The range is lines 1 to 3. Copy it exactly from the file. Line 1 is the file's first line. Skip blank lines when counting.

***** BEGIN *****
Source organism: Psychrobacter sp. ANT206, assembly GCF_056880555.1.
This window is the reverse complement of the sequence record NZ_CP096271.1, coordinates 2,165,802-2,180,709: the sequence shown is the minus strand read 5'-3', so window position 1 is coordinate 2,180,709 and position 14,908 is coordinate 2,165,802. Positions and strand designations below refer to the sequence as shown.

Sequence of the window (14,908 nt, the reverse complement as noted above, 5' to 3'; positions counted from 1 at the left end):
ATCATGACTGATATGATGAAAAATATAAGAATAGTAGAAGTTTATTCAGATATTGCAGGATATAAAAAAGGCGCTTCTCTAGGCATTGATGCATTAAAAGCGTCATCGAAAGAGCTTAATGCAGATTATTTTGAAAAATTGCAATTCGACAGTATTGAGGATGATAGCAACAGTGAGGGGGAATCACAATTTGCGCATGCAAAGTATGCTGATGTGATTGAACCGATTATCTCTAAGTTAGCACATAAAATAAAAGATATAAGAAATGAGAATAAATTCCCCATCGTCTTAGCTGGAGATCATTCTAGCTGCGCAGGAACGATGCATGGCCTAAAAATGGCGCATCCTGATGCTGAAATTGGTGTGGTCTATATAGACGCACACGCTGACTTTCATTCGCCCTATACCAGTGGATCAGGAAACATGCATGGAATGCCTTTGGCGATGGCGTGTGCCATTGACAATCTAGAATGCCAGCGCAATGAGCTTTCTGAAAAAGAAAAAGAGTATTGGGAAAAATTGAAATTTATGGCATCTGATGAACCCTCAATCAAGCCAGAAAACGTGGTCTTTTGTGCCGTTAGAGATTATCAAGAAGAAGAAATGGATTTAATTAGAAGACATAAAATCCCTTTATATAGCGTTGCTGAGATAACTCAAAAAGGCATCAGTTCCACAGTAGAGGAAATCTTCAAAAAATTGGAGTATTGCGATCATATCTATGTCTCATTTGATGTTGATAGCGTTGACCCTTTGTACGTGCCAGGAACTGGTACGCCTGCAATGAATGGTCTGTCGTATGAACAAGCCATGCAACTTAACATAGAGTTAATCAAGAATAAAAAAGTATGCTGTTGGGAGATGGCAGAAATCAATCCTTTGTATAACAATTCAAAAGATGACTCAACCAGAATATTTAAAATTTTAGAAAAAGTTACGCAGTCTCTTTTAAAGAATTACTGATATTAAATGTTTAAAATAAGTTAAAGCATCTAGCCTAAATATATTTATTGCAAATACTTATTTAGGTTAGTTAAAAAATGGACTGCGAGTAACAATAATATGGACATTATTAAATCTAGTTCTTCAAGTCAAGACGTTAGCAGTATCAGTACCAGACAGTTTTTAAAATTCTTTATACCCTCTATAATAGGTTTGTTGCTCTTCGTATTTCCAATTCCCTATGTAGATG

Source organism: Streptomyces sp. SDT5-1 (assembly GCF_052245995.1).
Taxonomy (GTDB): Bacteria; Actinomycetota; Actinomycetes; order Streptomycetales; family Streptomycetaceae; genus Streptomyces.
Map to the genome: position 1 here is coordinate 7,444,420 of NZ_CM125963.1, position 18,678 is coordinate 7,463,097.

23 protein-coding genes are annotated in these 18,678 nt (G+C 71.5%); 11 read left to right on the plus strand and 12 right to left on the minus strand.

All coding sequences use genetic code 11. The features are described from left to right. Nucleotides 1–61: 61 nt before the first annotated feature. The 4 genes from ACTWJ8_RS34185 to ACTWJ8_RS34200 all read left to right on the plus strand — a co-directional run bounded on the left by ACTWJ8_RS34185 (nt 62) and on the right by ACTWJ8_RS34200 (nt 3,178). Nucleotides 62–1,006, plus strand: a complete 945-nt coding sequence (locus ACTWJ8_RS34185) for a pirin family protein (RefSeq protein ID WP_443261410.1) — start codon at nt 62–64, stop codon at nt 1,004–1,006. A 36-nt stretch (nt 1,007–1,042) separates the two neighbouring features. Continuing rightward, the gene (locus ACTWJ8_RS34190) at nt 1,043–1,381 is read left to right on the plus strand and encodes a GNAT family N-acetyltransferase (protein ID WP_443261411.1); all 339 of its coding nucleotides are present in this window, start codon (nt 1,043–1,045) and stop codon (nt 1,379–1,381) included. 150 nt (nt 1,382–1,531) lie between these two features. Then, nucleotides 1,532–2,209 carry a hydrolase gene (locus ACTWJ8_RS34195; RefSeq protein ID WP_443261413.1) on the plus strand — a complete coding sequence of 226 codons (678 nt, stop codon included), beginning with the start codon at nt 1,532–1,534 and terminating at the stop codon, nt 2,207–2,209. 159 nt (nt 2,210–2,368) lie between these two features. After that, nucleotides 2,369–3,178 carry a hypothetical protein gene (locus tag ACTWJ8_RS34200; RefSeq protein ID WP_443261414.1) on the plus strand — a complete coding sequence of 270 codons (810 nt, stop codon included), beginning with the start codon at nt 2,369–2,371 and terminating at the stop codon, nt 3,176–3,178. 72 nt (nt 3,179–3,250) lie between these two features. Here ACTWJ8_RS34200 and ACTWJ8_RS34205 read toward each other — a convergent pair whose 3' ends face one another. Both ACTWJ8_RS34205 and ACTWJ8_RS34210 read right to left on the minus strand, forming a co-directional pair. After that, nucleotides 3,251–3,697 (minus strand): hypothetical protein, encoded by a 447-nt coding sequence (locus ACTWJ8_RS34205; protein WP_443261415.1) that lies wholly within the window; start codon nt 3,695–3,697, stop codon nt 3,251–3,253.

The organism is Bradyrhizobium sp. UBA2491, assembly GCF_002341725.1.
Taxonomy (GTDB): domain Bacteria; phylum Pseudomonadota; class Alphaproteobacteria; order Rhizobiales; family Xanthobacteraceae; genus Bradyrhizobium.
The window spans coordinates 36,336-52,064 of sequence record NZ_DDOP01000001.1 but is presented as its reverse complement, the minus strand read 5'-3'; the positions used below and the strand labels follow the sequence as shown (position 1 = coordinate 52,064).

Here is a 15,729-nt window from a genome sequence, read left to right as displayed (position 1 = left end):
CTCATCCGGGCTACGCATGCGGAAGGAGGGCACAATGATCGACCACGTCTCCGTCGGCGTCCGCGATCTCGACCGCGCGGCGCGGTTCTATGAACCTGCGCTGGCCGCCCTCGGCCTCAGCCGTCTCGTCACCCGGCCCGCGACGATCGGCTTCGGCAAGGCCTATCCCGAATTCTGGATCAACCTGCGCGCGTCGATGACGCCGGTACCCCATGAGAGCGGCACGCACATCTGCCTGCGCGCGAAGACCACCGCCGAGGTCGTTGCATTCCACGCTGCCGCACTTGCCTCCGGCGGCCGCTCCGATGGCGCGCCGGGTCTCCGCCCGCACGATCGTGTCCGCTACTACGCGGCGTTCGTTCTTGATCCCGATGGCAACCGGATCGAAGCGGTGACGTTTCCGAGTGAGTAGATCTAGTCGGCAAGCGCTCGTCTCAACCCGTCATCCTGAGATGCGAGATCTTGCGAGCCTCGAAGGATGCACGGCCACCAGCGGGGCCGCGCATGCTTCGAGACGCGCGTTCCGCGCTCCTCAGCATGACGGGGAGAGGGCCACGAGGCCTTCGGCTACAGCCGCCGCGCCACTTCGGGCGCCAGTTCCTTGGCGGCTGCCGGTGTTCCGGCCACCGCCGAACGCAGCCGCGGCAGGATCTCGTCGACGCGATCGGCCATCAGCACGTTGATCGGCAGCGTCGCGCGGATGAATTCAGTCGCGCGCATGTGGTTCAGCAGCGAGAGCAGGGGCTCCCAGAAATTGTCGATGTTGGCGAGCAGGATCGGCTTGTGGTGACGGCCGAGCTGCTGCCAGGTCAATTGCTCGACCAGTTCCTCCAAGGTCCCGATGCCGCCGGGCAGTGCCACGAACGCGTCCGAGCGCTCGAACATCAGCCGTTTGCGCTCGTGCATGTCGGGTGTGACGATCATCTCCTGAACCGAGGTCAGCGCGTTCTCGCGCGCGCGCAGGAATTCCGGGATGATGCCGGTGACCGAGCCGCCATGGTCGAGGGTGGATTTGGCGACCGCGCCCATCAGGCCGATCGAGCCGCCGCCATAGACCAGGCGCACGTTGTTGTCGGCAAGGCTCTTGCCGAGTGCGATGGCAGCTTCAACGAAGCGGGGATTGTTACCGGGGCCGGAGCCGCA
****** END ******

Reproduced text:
Source organism: Psychrobacter sp. ANT206, assembly GCF_056880555.1.
This window is the reverse complement of the sequence record NZ_CP096271.1, coordinates 2,165,802-2,180,709: the sequence shown is the minus strand read 5'-3', so window position 1 is coordinate 2,180,709 and position 14,908 is coordinate 2,165,802. Positions and strand designations below refer to the sequence as shown.

Sequence of the window (14,908 nt, the reverse complement as noted above, 5' to 3'; positions counted from 1 at the left end):